In the United States, Sam Wineburg, Daisy Martin, and Chauncey Monte-Sano argued that discussions concerning evidence can lead to a greater understanding of sourcing and analyzing primary documents. However, I purport later that dialogue is a different entity than discussion and conversation. Although Gadamer uses dialogue and conversation seemingly synonymously, I relate conversation more to discussion and dialogue as something separate.
Rather, the works make broad claims that dialogue helps student to source documents, understand the process of historical inquiry, and ultimately leads to a reconstruction of the past. The history classroom provides students opportunities to become a community of thinkers who contribute to an enriched conversation of the subject matter. In the Anglophone literature, discussion is seen to aid students both in their understanding of the historical thinking processes, while allowing for a comparison of understandings that can lead to discussions of evidence and its suitability for understanding the significance of past events.
What the literature does not address is the particular dialogue espoused in Truth and Method and its application to the interpretation of past texts. Historians belong to a scholarly community predicated and sustained upon conversation, scholarly conversation, peer critiques and feedback, and communally constructed knowledge. This contrasts the community of learners that comprise that of the elementary or high school or other classroom filled with non professionals—that is, not trained historians. Peter Seixas described the differences in education, training, authority, 99 Ibid.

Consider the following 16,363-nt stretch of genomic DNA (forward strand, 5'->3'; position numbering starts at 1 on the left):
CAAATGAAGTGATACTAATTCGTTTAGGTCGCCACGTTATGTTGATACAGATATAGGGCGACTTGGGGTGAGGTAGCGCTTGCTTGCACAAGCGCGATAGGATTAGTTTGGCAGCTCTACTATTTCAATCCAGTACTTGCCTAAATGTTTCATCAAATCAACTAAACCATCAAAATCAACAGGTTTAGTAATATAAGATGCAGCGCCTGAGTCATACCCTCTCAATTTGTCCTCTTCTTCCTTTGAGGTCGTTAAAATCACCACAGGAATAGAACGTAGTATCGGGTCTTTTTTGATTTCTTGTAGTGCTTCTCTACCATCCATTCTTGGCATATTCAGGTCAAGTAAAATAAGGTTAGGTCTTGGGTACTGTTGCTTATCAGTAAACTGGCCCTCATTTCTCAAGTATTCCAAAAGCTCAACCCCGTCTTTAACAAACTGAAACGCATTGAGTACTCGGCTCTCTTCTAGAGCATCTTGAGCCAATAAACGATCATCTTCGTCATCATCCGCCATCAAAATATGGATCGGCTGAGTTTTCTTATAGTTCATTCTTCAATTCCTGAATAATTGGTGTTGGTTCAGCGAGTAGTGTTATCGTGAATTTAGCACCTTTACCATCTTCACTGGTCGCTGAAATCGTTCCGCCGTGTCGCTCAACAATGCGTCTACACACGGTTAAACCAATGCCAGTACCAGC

The last argument Seixas made references the role of the teacher in the history classroom. The application of understanding in dialogue can add to and enrich an understanding of history education. Therefore, the inclusion of both historical thinking and dialogical understanding in the classroom can make history education a richer experience for students. What is of concern for dialogical understanding as with particular aspects of the disciplinary approach is understanding how the past effects us.